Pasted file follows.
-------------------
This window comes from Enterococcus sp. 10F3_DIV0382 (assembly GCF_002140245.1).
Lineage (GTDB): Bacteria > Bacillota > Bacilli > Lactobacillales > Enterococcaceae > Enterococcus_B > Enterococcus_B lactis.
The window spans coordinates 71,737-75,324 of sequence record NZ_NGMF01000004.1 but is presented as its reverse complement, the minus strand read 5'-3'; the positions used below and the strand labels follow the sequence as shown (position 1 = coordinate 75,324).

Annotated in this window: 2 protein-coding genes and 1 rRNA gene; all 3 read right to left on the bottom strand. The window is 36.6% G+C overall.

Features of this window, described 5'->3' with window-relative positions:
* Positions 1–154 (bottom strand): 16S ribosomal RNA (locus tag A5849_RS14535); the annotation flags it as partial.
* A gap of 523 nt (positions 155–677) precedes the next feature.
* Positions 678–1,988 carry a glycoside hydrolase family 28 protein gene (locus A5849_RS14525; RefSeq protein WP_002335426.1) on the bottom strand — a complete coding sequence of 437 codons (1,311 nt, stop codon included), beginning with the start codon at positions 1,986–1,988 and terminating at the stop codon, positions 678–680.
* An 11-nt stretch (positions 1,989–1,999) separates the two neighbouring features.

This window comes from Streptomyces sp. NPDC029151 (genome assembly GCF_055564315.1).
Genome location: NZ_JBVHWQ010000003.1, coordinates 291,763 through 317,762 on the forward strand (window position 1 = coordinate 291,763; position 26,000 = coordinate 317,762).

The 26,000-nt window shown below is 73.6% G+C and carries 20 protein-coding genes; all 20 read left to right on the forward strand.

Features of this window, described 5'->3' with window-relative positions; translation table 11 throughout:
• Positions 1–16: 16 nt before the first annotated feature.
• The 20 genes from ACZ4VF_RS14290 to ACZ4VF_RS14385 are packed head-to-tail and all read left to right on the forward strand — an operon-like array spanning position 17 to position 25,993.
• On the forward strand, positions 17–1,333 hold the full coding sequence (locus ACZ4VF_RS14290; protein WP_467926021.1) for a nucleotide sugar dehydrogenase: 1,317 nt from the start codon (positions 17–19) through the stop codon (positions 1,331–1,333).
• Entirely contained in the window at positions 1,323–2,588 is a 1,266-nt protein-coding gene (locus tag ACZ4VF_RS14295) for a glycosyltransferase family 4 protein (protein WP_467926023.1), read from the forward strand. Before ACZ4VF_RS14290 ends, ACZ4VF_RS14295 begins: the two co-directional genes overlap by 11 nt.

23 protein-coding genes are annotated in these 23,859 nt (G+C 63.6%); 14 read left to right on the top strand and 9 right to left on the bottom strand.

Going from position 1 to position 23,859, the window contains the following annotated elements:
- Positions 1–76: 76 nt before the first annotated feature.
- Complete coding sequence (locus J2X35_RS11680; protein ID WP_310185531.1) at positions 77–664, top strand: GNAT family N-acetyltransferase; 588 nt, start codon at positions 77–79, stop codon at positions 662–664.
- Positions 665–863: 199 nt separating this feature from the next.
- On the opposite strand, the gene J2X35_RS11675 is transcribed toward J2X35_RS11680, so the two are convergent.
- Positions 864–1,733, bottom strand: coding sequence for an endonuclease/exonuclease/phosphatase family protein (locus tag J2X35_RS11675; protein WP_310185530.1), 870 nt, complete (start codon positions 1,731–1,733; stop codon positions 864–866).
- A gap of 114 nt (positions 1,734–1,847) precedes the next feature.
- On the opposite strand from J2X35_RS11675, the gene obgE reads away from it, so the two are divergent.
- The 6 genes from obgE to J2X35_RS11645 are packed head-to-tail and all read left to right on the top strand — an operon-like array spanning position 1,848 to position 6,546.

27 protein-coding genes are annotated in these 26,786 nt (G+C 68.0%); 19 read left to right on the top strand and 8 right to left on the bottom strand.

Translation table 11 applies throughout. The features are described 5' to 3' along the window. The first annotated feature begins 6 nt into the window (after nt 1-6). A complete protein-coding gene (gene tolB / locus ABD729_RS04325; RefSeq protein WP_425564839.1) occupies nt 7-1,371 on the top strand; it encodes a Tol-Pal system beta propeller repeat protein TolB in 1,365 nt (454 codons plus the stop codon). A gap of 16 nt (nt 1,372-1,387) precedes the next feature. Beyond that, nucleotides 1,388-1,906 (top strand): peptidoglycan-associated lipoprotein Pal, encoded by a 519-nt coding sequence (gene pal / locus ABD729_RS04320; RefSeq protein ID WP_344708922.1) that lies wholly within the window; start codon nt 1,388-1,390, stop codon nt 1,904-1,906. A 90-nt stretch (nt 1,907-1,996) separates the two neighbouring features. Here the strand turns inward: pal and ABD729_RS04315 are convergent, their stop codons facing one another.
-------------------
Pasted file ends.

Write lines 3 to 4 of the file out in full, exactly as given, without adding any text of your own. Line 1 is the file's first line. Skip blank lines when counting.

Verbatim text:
The window spans coordinates 71,737-75,324 of sequence record NZ_NGMF01000004.1 but is presented as its reverse complement, the minus strand read 5'-3'; the positions used below and the strand labels follow the sequence as shown (position 1 = coordinate 75,324).

Annotated in this window: 2 protein-coding genes and 1 rRNA gene; all 3 read right to left on the bottom strand. The window is 36.6% G+C overall.